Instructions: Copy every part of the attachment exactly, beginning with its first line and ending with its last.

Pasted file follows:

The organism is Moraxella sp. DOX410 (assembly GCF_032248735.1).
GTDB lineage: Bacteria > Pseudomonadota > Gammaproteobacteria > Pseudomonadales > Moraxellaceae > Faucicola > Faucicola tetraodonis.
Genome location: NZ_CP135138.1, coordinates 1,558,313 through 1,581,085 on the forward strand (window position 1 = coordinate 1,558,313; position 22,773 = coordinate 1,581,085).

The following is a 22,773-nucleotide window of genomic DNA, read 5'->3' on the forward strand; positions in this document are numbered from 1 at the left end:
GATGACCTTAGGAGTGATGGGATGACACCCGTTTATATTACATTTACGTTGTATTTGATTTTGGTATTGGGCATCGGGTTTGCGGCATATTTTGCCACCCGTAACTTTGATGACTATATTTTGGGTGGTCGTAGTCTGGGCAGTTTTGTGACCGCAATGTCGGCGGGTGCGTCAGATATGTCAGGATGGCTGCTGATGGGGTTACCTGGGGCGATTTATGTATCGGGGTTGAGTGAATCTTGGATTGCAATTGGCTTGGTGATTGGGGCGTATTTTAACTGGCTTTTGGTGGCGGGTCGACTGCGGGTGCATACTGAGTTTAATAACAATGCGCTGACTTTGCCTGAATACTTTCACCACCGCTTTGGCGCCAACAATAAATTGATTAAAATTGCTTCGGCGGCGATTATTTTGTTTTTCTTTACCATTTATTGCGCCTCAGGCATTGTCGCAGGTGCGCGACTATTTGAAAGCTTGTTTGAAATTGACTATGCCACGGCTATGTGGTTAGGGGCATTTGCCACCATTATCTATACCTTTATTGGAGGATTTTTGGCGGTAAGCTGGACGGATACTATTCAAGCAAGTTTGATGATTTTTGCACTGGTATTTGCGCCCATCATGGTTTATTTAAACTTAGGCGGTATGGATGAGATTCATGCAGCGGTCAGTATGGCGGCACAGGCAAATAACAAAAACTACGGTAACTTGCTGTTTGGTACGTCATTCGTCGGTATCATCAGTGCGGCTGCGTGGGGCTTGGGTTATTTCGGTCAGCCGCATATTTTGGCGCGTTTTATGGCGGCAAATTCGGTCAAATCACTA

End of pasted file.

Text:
The organism is Moraxella sp. DOX410 (assembly GCF_032248735.1).
GTDB lineage: Bacteria > Pseudomonadota > Gammaproteobacteria > Pseudomonadales > Moraxellaceae > Faucicola > Faucicola tetraodonis.
Genome location: NZ_CP135138.1, coordinates 1,558,313 through 1,581,085 on the forward strand (window position 1 = coordinate 1,558,313; position 22,773 = coordinate 1,581,085).

The following is a 22,773-nucleotide window of genomic DNA, read 5'->3' on the forward strand; positions in this document are numbered from 1 at the left end:
GATGACCTTAGGAGTGATGGGATGACACCCGTTTATATTACATTTACGTTGTATTTGATTTTGGTATTGGGCATCGGGTTTGCGGCATATTTTGCCACCCGTAACTTTGATGACTATATTTTGGGTGGTCGTAGTCTGGGCAGTTTTGTGACCGCAATGTCGGCGGGTGCGTCAGATATGTCAGGATGGCTGCTGATGGGGTTACCTGGGGCGATTTATGTATCGGGGTTGAGTGAATCTTGGATTGCAATTGGCTTGGTGATTGGGGCGTATTTTAACTGGCTTTTGGTGGCGGGTCGACTGCGGGTGCATACTGAGTTTAATAACAATGCGCTGACTTTGCCTGAATACTTTCACCACCGCTTTGGCGCCAACAATAAATTGATTAAAATTGCTTCGGCGGCGATTATTTTGTTTTTCTTTACCATTTATTGCGCCTCAGGCATTGTCGCAGGTGCGCGACTATTTGAAAGCTTGTTTGAAATTGACTATGCCACGGCTATGTGGTTAGGGGCATTTGCCACCATTATCTATACCTTTATTGGAGGATTTTTGGCGGTAAGCTGGACGGATACTATTCAAGCAAGTTTGATGATTTTTGCACTGGTATTTGCGCCCATCATGGTTTATTTAAACTTAGGCGGTATGGATGAGATTCATGCAGCGGTCAGTATGGCGGCACAGGCAAATAACAAAAACTACGGTAACTTGCTGTTTGGTACGTCATTCGTCGGTATCATCAGTGCGGCTGCGTGGGGCTTGGGTTATTTCGGTCAGCCGCATATTTTGGCGCGTTTTATGGCGGCAAATTCGGTCAAATCACTA